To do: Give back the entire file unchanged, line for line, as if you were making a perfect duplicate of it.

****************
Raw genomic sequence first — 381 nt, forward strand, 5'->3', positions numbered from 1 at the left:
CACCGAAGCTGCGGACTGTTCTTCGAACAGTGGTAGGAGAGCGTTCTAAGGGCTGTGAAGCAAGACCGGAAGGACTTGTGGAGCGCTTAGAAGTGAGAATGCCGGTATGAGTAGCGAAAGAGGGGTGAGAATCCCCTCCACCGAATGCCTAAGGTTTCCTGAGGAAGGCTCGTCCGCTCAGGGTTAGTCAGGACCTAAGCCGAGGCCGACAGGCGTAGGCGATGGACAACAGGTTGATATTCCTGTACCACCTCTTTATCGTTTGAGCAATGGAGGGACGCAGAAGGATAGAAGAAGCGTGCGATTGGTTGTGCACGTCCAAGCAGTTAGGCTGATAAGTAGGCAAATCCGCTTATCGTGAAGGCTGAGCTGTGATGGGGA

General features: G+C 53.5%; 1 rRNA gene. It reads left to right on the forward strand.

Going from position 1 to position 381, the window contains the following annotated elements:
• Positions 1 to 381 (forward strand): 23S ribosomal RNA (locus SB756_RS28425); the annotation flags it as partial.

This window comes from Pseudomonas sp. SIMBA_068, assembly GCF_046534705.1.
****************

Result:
Raw genomic sequence first — 381 nt, forward strand, 5'->3', positions numbered from 1 at the left:
CACCGAAGCTGCGGACTGTTCTTCGAACAGTGGTAGGAGAGCGTTCTAAGGGCTGTGAAGCAAGACCGGAAGGACTTGTGGAGCGCTTAGAAGTGAGAATGCCGGTATGAGTAGCGAAAGAGGGGTGAGAATCCCCTCCACCGAATGCCTAAGGTTTCCTGAGGAAGGCTCGTCCGCTCAGGGTTAGTCAGGACCTAAGCCGAGGCCGACAGGCGTAGGCGATGGACAACAGGTTGATATTCCTGTACCACCTCTTTATCGTTTGAGCAATGGAGGGACGCAGAAGGATAGAAGAAGCGTGCGATTGGTTGTGCACGTCCAAGCAGTTAGGCTGATAAGTAGGCAAATCCGCTTATCGTGAAGGCTGAGCTGTGATGGGGA

General features: G+C 53.5%; 1 rRNA gene. It reads left to right on the forward strand.

Going from position 1 to position 381, the window contains the following annotated elements:
• Positions 1 to 381 (forward strand): 23S ribosomal RNA (locus SB756_RS28425); the annotation flags it as partial.

This window comes from Pseudomonas sp. SIMBA_068, assembly GCF_046534705.1.